Poor connectivity is biggest barrier to NHS mobile working

Poor connectivity has been outlined as the biggest barrier to mobile working in the NHS, according to a study from the Department of Health

Poor connectivity has been outlined as the biggest barrier to mobile working in the NHS, according to a study by the Department of Health (DH).

The National Mobile Health Worker project introduced mobile devices across 11 NHS sites over a 15-month period. The report found that staff working on mobile devices were able to spend twice as long with patients, while travel was reduced by one-third.

However, the most commonly recorded complaint in the project was the lack of connectivity. “In many areas, the connectivity is not yet consistent enough to rely on. This is an issue that extends beyond the reach of the project and will only improve as mobile infrastructure evolves,” said the Department of Health in its report.

Network coverage varies in reliability and strength, depending on geographical location and network provider, according to the report. DH advised the use of multiple network providers, especially across large geographical areas, alongside offline working functionalities.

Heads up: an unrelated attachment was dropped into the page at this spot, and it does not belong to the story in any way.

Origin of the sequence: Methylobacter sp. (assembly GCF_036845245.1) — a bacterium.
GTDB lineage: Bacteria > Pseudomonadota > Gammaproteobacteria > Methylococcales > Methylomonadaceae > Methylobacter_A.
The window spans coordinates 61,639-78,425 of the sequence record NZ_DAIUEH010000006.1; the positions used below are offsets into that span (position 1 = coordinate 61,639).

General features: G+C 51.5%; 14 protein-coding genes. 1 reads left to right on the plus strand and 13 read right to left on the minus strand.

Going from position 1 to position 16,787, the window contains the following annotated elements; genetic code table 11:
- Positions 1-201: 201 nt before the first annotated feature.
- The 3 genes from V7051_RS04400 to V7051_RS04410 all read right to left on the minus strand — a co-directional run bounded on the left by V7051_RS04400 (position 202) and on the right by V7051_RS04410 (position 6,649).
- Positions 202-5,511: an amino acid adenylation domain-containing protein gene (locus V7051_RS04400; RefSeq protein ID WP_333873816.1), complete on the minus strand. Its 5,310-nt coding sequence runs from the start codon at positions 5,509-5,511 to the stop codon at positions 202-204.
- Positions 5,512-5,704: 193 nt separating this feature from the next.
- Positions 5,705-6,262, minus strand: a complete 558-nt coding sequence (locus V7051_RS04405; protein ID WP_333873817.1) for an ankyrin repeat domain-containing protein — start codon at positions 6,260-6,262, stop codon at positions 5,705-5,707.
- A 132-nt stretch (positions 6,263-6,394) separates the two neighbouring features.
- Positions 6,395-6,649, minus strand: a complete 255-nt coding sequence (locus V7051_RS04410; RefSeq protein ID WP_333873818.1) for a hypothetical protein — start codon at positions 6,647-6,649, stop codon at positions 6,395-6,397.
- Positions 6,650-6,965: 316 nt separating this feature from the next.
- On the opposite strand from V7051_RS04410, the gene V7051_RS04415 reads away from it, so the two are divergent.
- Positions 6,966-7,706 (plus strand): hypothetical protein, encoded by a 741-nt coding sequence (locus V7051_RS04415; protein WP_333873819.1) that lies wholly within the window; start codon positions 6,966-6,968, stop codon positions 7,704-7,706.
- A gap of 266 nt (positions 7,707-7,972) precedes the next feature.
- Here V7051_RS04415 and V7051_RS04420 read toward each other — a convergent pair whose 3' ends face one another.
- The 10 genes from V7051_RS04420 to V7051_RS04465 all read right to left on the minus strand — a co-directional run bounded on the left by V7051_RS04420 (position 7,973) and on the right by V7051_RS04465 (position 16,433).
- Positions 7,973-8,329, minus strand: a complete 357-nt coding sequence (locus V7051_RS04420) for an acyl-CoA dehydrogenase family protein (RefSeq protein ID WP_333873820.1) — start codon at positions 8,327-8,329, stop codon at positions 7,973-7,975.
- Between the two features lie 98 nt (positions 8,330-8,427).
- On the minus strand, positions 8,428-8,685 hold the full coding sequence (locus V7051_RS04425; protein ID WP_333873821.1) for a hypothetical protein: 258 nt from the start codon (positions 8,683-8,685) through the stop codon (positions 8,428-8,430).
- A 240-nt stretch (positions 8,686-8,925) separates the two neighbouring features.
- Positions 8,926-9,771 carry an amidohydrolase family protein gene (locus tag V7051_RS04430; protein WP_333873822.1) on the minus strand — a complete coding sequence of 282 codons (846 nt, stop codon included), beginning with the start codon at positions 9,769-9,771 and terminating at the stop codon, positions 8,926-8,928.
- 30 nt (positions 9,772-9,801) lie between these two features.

There are no longer any cultural barriers to the adoption of mobile technology, according to the report.

“With the increasing consumerisation of IT, the cultural barriers that were initially perceived to be present have been proven not to exist if technology is implemented to clinical users in the right way,” it said.

“In times of intense pressure to deliver good care within increasingly tight budgets, the potential savings that have been proven to be achievable by the introduction of mobile working cannot be ignored,” the report added.

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Editor's note: The article is about the NHS - the UK National Health Service - so it's the UK government's Department of Health